The two sides of Scotland's gender law debate – BBC

Following one of the most lengthy debates in the Scottish Parliament's history, MSPs have voted to approve a controversial bill which makes it easier for people to legally change their gender.
However the UK government, which says it has concerns about safety of women and children, may seek to block the reform from Royal Assent and has not yet ruled out a legal challenge.
Here we examine in more detail the two sides of the the debate.
The diamond grass of Cathkin Park is glinting in the winter sun as Ellie Gomersall reflects on something intensely personal – her identity.
It is a bitterly beautiful December day on the south side of Glasgow and Ms Gomersall, 23, is telling us about "coming out" as a woman.
It was, she says, "a really happy, joyous moment" thanks to the support of friends and family.
But the bureaucracy she then encountered was less enjoyable.
Ms Gomersall describes a lengthy – and continuing – wait to be seen at a gender identity clinic, and a struggle to accumulate the paperwork required to demonstrate to the world that she is not a man.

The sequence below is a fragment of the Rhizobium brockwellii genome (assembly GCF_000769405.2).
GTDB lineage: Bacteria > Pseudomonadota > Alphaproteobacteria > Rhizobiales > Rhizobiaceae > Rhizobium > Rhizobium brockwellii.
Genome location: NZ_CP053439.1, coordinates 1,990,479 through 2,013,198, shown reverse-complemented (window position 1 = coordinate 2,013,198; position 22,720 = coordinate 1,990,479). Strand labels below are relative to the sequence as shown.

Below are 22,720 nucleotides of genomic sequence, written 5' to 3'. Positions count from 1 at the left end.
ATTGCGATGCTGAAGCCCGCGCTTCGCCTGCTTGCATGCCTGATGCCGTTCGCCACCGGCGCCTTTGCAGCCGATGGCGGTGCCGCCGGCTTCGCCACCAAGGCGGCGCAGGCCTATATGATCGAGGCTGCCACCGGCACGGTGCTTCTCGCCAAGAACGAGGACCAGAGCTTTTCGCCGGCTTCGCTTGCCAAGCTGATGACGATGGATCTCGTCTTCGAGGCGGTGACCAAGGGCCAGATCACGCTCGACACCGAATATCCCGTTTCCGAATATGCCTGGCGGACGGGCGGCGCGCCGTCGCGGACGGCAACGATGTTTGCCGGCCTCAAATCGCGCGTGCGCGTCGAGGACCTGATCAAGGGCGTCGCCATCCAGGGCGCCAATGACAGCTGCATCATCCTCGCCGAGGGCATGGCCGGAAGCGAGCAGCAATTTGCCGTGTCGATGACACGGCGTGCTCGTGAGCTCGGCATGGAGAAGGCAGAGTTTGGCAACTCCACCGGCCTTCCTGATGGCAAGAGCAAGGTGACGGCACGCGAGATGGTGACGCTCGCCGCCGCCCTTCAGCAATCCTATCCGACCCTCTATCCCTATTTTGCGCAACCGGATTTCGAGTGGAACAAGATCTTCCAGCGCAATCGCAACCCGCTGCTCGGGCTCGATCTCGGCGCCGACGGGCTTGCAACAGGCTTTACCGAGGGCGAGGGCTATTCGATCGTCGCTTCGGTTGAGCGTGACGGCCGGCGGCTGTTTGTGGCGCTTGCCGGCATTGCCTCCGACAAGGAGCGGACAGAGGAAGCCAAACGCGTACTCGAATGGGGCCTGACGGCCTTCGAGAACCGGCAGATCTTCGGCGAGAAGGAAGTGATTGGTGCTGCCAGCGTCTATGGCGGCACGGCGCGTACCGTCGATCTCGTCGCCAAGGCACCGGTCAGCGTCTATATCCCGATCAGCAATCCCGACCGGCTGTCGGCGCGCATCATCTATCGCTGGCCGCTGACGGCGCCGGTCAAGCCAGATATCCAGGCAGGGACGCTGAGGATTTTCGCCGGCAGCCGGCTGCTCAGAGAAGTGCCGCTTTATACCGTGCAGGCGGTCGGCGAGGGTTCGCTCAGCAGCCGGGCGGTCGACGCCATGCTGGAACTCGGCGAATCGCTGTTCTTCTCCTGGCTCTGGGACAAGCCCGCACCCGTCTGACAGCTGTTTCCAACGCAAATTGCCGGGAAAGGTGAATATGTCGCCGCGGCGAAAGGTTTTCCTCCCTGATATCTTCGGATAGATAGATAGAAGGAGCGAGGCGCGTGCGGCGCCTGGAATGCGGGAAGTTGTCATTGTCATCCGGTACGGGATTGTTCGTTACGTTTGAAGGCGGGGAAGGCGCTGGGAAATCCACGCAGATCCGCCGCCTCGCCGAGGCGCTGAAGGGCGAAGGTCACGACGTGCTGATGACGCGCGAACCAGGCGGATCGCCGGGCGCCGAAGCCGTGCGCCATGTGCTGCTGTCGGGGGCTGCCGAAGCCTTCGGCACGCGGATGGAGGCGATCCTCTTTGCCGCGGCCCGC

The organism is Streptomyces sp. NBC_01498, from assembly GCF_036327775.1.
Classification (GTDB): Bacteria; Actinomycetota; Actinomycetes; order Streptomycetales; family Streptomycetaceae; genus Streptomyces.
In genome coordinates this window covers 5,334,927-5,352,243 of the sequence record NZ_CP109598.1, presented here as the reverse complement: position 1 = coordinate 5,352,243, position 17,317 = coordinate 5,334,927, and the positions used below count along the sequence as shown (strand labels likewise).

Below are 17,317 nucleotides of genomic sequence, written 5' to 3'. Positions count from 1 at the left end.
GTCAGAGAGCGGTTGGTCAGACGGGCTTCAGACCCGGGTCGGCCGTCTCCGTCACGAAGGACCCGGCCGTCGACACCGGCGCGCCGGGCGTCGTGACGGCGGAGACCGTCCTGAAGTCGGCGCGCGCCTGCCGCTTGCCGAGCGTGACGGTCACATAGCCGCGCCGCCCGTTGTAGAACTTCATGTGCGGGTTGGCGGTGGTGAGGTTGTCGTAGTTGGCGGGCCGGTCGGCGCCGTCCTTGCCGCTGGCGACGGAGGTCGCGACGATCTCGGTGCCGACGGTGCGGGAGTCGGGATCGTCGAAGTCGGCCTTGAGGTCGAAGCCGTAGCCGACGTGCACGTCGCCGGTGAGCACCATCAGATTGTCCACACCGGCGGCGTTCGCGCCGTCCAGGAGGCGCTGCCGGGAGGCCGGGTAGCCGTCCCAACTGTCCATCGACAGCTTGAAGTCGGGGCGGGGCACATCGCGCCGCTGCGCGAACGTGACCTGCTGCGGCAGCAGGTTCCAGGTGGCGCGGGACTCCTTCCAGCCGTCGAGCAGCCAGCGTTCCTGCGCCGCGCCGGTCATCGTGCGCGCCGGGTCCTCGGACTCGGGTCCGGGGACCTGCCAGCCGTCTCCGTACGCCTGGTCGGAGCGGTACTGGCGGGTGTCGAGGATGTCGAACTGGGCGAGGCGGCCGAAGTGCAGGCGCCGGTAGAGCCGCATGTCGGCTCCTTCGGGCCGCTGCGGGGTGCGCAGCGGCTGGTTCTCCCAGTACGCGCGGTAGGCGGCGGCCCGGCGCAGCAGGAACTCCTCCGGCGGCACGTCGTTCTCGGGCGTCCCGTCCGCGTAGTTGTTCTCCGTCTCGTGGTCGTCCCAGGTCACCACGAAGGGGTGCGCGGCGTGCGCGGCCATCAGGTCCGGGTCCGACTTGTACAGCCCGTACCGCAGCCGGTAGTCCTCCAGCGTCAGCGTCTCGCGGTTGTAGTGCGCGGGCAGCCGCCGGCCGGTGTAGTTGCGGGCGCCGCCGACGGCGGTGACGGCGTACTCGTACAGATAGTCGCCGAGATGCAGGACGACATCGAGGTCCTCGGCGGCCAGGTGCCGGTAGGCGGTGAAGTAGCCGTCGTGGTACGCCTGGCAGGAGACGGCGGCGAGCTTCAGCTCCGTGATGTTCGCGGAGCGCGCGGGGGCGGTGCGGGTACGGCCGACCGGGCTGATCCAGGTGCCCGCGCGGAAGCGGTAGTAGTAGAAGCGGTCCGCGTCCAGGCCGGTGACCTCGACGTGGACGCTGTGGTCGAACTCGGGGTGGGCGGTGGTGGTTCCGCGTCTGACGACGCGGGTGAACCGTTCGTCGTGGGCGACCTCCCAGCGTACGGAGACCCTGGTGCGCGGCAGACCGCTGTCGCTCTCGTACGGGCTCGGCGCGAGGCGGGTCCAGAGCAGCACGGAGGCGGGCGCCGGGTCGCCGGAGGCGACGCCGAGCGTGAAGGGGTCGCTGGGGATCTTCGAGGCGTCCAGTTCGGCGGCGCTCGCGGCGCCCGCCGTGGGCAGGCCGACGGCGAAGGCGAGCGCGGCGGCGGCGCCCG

"I often joke that the hardest thing about being trans is the admin," she says with a wry smile.
Ms Gomersall is currently president of the National Union of Students Scotland, although she is speaking to BBC News in a personal capacity.
Nearly five years after "coming out," she has been able to amend her passport and driving licence which now reflect her preferred identity, listing her sex as female. Her birth certificate, however, still records that she was born male.
If she were to marry or die any time soon the marriage or death certificates also would state that she was a man.
That means, she says, that at present "I can't guarantee that I'll have dignity in death".
For the past 17 years, the process for changing sex on a birth certificate has been set out in the Gender Recognition Act 2004, enacted by the Westminster parliament in April 2005.